In 1913, Cohn1 and Oppenheimer and Williams2 described cases of heart-block in which the form of the ventricular complex showed frequent change.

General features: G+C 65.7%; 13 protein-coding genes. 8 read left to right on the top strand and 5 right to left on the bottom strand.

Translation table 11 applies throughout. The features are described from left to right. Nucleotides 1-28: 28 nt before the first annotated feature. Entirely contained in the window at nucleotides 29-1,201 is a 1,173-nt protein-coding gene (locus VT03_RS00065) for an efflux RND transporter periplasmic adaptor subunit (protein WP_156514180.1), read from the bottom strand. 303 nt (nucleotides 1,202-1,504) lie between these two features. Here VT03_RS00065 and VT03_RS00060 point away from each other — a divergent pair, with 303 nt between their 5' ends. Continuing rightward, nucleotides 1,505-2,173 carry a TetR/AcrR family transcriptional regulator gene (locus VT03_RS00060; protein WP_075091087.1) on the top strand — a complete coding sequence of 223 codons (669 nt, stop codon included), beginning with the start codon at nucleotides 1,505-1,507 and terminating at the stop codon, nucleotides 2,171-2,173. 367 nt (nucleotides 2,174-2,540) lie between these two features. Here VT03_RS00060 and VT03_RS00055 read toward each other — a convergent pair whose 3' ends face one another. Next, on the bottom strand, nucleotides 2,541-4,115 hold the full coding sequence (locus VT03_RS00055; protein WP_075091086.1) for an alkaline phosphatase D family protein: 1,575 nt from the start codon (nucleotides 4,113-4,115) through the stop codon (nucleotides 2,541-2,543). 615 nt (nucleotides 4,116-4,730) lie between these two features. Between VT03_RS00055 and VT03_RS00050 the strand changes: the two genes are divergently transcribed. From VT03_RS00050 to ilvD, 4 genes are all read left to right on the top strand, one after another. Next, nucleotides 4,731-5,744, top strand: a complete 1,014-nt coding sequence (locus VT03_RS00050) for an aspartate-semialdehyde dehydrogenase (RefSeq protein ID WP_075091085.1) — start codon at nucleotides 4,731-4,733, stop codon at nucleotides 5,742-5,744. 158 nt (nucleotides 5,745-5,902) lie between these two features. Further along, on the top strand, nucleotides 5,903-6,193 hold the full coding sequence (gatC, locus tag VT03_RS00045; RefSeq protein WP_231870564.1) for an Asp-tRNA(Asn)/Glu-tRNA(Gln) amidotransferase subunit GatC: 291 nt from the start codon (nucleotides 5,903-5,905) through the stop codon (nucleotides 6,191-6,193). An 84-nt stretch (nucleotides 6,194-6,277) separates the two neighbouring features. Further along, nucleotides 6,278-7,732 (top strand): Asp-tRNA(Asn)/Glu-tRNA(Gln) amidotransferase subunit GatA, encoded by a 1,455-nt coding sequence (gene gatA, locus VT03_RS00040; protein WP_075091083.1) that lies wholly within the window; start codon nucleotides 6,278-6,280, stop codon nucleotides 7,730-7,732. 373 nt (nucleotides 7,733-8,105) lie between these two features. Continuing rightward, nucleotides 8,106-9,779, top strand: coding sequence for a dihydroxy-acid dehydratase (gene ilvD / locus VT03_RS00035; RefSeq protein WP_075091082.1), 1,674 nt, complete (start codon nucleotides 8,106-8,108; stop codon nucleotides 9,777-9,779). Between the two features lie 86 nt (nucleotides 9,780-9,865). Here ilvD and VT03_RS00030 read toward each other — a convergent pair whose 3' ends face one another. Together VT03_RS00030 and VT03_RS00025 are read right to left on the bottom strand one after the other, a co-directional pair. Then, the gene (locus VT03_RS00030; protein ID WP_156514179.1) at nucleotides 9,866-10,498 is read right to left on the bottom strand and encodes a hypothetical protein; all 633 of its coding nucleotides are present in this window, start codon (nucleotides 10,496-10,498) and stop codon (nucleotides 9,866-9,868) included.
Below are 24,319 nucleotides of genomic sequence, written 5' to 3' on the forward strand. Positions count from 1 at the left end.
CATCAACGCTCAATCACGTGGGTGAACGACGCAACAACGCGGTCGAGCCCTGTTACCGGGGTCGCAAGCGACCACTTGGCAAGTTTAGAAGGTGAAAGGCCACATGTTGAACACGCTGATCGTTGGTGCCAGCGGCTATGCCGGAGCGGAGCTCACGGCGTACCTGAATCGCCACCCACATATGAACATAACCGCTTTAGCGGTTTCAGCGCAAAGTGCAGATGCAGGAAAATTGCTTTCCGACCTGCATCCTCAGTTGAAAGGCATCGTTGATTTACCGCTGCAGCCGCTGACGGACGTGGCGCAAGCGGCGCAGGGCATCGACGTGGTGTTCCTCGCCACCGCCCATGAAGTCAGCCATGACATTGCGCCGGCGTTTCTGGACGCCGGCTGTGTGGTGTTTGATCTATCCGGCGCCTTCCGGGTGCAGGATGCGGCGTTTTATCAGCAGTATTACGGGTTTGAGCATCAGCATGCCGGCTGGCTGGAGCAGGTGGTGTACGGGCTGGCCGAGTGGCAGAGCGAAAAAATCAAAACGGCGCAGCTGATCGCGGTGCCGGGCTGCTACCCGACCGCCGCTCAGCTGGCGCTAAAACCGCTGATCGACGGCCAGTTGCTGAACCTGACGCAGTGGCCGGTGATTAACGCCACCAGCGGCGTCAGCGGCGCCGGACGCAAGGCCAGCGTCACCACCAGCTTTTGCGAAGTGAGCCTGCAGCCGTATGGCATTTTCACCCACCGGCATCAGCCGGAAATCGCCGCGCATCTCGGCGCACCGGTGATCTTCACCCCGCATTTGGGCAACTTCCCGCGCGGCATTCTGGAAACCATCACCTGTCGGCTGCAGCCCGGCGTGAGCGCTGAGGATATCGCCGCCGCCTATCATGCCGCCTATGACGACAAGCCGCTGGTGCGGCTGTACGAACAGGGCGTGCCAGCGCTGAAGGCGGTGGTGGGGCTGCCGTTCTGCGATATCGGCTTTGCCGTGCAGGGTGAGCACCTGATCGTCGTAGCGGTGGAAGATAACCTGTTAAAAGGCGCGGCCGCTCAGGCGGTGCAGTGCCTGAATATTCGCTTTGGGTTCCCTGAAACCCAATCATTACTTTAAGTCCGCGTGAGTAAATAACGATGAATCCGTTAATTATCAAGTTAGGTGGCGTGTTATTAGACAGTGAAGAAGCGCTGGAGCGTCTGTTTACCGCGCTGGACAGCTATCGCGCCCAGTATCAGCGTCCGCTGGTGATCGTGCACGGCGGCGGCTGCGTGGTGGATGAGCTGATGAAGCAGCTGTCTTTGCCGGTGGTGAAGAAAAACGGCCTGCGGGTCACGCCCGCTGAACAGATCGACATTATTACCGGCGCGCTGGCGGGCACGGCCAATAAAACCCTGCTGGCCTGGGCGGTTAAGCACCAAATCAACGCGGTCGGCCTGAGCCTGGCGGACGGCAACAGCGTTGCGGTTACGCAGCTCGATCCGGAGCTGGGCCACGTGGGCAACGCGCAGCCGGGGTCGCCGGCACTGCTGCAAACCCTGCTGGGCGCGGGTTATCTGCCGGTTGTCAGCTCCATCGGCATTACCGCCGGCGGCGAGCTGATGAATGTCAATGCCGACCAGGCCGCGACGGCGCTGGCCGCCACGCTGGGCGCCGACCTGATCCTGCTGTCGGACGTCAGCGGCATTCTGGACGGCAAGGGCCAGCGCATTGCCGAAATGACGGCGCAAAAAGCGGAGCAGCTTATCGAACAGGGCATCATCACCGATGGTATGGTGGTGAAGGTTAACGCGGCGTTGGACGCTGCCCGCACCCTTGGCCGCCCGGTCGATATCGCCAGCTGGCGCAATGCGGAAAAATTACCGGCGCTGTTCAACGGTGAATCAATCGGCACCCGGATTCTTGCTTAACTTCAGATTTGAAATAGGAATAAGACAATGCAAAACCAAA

In Cohn's case the heart-block was transient. On Aug. 22, 1910, the patient showed partial heart-block with a 3-2 rhythm as shown by polygraphic tracings. On Feb. 10, 1911, this patient was studied again and showed a partial heart-block with a 2-1 rhythm. On February 11 and 13 there was a complete auriculoventricular dissociation. At this time electrocardiographic tracings were made and it was found that successive ventricular complexes changed their outline so that no two were precisely alike. Two general types, however, could be distinguished, the one resembling the type of beat arising from stimuli originating in the wall of the right ventricle and the other those arising in the wall of the right ventricle and the other those arising